The Road by Cormac McCarthy: Symbolism Essay Analysis
In the novel The Road, Cormac McCarthy depicts a cold post-apocalyptic world, where civilization has chaotically spiraled into savagery and desolation. As a father and a son struggle to survive, McCarthy employs the motif of grayness, recurrent with the dichotomous symbols of fire and light, representing hope and life, and ashes, death, to explore the ambiguities of morality during survival.
The Road: Symbol of Fire and Ash
Through the gray motif and the father’s and son’s responses to survive, McCarthy examines the nuances of the “good people” and the “bad people.” Encountering a man struck by lightning, the son insists to “help him,” but “they went on. The boy was crying…we have nothing to give him” (McCarthy 50). The boy’s “crying” to “help him” raises the issue of morality, to help or leave the man; however, his warm emotional plea clashes against his father’s cold logic that “to give” something to the man would entitle a sacrifice of their own meager survival. Although the duo’s responses outwardly juxtapose one another, McCarthy highlights the underlying blurred complexities with the immediate evening’s “dull slate light from the fires…the skeins of ash” (51). Reflective of the father’s and son’s internal turmoil, the grayness of the “dull slate” is utilized to accentuate that the choice between morals and survival is not separate from one another but rather riddled with gray ambiguities, especially in the brutality of their situation.
The Road: Good Guys vs Bad Buys
While straddling between the “fires” of life and “ashes” of death, the father and son continue to survive yet struggle to not tarnish their ethics. With “a small pile of tinder” in the “casket black” night, the father reassures the boy that “we’re the good guys…we’re carrying the fire” (129). However, a variety of their actions, such as the father’s murder of a cannibal, contradicts their questionable embodiment of the “good guys.” The father’s words of “carrying the fire,” outlined against both the dwindling “tinder” and encroaching “casket black,” yet again evoke an imagery of grayness and ultimately raise the haunting question of to what extent is this family the “good” people. By portraying the grayness through the blurred dimness of the fire amidst the darkness, McCarthy thus explores the indistinct demarcations between the “good” and the bad.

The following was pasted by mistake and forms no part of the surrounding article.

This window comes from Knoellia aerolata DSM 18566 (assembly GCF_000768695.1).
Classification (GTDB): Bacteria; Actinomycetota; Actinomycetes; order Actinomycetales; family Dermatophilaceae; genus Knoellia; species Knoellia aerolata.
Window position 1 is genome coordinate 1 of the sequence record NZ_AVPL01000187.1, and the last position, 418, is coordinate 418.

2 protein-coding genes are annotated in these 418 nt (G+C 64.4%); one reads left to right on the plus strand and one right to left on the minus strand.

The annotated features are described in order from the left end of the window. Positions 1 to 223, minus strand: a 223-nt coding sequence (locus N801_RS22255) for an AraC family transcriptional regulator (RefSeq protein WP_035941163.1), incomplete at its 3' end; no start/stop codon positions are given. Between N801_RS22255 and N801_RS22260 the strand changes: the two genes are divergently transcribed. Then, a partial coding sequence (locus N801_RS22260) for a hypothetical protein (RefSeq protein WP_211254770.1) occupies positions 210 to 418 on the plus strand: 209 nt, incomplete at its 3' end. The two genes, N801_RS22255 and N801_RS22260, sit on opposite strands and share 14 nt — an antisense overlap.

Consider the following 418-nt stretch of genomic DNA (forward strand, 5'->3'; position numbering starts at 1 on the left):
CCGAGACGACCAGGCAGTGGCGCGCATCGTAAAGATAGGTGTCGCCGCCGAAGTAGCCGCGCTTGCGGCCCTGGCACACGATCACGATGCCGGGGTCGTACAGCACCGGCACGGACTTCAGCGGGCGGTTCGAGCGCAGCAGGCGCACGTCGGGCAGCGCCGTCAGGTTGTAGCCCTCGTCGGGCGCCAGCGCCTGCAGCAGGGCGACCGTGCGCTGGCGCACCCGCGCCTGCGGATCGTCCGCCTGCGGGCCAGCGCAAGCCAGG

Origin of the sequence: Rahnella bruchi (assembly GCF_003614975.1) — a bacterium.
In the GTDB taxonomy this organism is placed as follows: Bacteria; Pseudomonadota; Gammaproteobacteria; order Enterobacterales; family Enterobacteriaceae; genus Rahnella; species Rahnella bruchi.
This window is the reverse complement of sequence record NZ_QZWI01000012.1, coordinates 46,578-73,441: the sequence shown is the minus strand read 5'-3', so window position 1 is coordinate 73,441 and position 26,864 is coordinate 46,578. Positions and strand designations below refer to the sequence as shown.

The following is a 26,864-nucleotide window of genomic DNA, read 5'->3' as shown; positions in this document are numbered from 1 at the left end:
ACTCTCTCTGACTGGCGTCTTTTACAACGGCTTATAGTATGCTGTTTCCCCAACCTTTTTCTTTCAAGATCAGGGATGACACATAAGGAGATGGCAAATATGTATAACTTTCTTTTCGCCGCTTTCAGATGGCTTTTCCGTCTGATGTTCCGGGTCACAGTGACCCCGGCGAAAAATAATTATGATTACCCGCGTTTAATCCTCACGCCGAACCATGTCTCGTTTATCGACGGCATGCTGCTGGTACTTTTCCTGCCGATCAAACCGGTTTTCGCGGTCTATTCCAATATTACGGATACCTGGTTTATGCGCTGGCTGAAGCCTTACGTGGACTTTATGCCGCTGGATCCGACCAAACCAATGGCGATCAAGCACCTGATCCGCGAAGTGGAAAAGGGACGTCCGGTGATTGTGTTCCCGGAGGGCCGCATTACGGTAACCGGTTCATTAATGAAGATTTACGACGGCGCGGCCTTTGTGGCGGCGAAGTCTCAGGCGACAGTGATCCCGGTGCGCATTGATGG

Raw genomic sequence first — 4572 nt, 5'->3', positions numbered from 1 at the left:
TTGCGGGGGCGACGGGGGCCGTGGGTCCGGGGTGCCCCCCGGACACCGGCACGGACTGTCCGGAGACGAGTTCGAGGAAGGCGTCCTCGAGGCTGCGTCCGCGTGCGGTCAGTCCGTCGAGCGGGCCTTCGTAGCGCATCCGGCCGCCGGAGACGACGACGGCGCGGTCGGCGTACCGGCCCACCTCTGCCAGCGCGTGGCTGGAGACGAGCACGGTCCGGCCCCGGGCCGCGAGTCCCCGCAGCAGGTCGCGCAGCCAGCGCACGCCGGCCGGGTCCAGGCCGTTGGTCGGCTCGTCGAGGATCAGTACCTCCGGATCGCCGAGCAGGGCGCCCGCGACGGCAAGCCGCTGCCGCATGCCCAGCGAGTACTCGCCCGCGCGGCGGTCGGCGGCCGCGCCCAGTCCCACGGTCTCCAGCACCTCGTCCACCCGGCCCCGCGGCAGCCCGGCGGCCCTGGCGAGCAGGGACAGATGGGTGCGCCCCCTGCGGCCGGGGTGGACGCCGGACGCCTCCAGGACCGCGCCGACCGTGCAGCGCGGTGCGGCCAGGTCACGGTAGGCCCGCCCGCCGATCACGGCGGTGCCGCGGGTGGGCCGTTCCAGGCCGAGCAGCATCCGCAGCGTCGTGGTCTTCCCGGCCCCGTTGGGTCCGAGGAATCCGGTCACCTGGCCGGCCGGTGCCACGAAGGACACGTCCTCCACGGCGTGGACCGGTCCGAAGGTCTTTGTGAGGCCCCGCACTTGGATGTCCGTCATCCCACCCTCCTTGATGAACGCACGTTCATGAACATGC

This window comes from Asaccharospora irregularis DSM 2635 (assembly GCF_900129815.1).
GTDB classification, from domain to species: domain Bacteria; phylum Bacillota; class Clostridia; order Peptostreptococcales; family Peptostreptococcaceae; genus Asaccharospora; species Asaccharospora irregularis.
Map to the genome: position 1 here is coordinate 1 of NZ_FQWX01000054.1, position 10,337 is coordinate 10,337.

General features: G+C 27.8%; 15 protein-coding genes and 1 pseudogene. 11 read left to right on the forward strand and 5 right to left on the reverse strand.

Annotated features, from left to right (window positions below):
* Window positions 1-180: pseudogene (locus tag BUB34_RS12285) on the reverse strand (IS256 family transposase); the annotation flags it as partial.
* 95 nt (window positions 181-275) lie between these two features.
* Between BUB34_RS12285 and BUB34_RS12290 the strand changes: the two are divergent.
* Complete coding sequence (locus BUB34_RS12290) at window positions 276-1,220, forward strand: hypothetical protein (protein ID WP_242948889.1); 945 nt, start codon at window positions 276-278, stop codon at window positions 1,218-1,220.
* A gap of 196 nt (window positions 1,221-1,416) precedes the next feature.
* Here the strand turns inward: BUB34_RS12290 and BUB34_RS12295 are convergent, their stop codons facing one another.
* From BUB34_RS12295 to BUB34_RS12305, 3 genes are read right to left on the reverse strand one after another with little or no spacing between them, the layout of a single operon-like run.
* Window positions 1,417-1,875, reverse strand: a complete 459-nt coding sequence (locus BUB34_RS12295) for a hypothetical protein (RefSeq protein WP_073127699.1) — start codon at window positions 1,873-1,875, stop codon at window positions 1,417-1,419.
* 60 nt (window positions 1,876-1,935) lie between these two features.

[Read More on the Good Guys Vs Bad Guys and Character Analysis in Our literary Analysis Essay–>] The Road Literary Analysis Essay
The Road: Symbol of Light and Darkness: Hope
McCarthy also utilizes a lighter gray motif and symbol of light to perhaps examine compassionate love as a source to a healthier balance between morals and self-preservation. Gazing at the “vague gray light in the west” and the ashes of snow, the father returns to his “tiny paradise trembling in the orange light” and admits “he’d been ready to die and now he wasn’t going to” (143, 144). Representative of both the safe bunk and his son, the “tiny paradise” is the man’s hope. It is through the boy and his “orange light” of compassion and morals that the father “wasn’t going to” die. Although the “gray” ambiguities of morality and its clash with survival, ashes of death and the “orange light” of life, continue to persist, the gray is “vague…light,” suggesting the man’s beginning ease and understanding of the dichotomized morals and survival as less extreme polarities. Furthermore, McCarthy utilizes the “vague gray light,” contiguous with the “orange light,” to underline the boy, love, as a source of empowerment for the man to both persevere to survive and retain his morals as influenced by the child’s innocence. Through the father’s developing reconciliation of morals with survival, McCarthy adumbrates at the source of love as a catalysis for a healthier balance between morals and survival.
The Road: Motif and Symbols Conclusion
Thus, McCarthy employs symbols of light, ash, fire, and motif of grayness to not only explore the ambiguities of the good and the bad but also illuminate love and hope as a source to reconcile the need to survive with the desire to preserve morals.
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